1. By the term person we mean an individual and rational being existing by itself. “The word “person” is to be understood as the Fathers employed this term in connection, not as a part or property of another but as that which exists of itself.” Lutheran Confessions. AC I, page 28 Tappert.
2. Our confessions state: “That is to say, there is one divine essence, which is called and which is God, eternal, incorporeal, indivisible, of infinite power, wisdom, and goodness, the maker and preserver of all things, visible and invisible.” AC I page 27 Tappert
3. For further reading see: Pieper, Francis, Christian Dogmatics, Concordia Publishing House: St. Louis, MO, 1950, Vol. 1, pg. 371-463.
4. It was apparently either coined or first used by the early church father Tertullian (145-220 A.D.) in the last decade of the 2nd century.
5. This Creed settled the question once and for all for Christendom. If you do not subscribe to this creed you should not call yourself Christian. Our God is a Triune God.
6. See Christian Dogmatics, John Theodore Mueller, CPH 1955 pg. 143-153.
7. You lie to people, or to a person. You don’t lie to a ‘radar beam’ or some sort of ‘impersonal force.’
8. John 10:34-37 - In this passage Jesus sets Himself apart and above those who are called gods. His argument is that if you can refer to those who in the O.T. were called and commissioned by God as gods, (e.g., Ex. 21:6; 22:8; Psalm 82:6; where Elohim (gods) refers human judges), then how much more should He, Jesus, God the Father’s Son, be called God. It is also important to note here that Jesus refers to God as My Father, not our Father, as He has taught us to pray. This clearly states that Jesus has a relationship with God the Father that is different from ours.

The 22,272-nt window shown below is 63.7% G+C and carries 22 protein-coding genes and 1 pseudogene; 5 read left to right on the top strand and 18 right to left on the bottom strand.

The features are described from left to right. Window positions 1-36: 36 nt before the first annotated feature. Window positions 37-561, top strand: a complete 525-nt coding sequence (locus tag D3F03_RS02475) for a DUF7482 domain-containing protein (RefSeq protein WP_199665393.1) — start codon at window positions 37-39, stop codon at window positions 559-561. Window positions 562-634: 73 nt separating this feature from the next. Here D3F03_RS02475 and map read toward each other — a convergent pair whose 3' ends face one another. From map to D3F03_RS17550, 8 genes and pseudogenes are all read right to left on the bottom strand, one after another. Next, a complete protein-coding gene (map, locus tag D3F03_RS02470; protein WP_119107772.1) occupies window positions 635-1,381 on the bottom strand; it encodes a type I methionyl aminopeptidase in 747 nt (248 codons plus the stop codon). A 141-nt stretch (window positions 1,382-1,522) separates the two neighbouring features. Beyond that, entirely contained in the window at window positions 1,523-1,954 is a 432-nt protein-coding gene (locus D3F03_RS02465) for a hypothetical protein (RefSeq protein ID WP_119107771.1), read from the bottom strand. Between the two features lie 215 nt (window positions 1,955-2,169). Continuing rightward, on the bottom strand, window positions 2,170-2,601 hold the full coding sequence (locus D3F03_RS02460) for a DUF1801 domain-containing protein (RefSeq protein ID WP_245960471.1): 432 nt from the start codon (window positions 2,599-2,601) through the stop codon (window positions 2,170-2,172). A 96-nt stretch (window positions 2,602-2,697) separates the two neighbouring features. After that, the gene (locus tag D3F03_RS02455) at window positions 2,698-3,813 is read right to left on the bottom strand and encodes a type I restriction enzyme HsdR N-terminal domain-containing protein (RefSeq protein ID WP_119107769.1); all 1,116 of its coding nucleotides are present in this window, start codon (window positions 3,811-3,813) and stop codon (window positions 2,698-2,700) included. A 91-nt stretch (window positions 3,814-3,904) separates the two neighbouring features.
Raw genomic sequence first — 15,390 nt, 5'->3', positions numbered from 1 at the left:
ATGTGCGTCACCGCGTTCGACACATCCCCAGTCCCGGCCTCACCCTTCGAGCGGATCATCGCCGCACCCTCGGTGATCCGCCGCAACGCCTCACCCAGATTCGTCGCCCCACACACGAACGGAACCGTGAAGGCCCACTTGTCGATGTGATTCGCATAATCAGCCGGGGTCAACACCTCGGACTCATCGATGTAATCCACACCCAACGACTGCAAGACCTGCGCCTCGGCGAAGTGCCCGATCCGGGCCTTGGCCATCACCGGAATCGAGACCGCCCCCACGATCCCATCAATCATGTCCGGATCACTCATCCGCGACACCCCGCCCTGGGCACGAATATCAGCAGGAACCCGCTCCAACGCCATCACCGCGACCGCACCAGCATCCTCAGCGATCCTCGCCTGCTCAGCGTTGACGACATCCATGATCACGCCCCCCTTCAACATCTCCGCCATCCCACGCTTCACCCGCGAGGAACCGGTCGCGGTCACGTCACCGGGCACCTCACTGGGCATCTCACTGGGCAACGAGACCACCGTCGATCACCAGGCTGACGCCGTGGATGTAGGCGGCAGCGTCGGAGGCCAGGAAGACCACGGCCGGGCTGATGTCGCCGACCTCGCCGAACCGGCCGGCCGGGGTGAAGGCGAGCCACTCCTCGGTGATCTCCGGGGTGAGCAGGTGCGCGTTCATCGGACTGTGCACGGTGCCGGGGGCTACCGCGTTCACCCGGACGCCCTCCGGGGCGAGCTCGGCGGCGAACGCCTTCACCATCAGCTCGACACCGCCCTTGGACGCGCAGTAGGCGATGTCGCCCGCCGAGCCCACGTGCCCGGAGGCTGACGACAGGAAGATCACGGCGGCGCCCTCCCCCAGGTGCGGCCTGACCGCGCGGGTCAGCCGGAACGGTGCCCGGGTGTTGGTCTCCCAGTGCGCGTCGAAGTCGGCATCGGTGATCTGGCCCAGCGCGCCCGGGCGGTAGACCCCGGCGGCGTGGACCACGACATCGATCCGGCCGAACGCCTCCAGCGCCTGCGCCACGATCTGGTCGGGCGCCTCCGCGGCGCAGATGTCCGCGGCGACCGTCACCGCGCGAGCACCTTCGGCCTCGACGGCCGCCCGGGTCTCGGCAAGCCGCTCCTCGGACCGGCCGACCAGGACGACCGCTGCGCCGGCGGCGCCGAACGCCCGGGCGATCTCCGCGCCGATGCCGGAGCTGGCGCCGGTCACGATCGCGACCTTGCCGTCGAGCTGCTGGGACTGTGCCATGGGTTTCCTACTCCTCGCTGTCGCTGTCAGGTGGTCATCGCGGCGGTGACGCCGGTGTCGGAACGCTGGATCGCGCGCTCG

9. Harris, R. Laird ed. Theological Wordbook of the Old Testament, Moody Press: Chicago, 1980, page 30, Vol. 1.
10. This is an example of what one might call a ‘plural’ oneness.
11. See - Christian Dogmatics, John Theodore Mueller, CPH 1955 pg. 158-160.
12. Note that we are to baptize in the name (singular) of the Father, Son and Holy Spirit (three persons, plural.)
13. The best analogy I have come across to represent this is that space contains three dimensions (length, breadth, height), yet the dimensions are not ‘parts’ — the concept of ‘space’ is meaningless without all three dimensions. (Creation Magazine, June-August 2005)
Copyright 2012, Rev. Mark Danielson (part of his Christian Discipleship Class)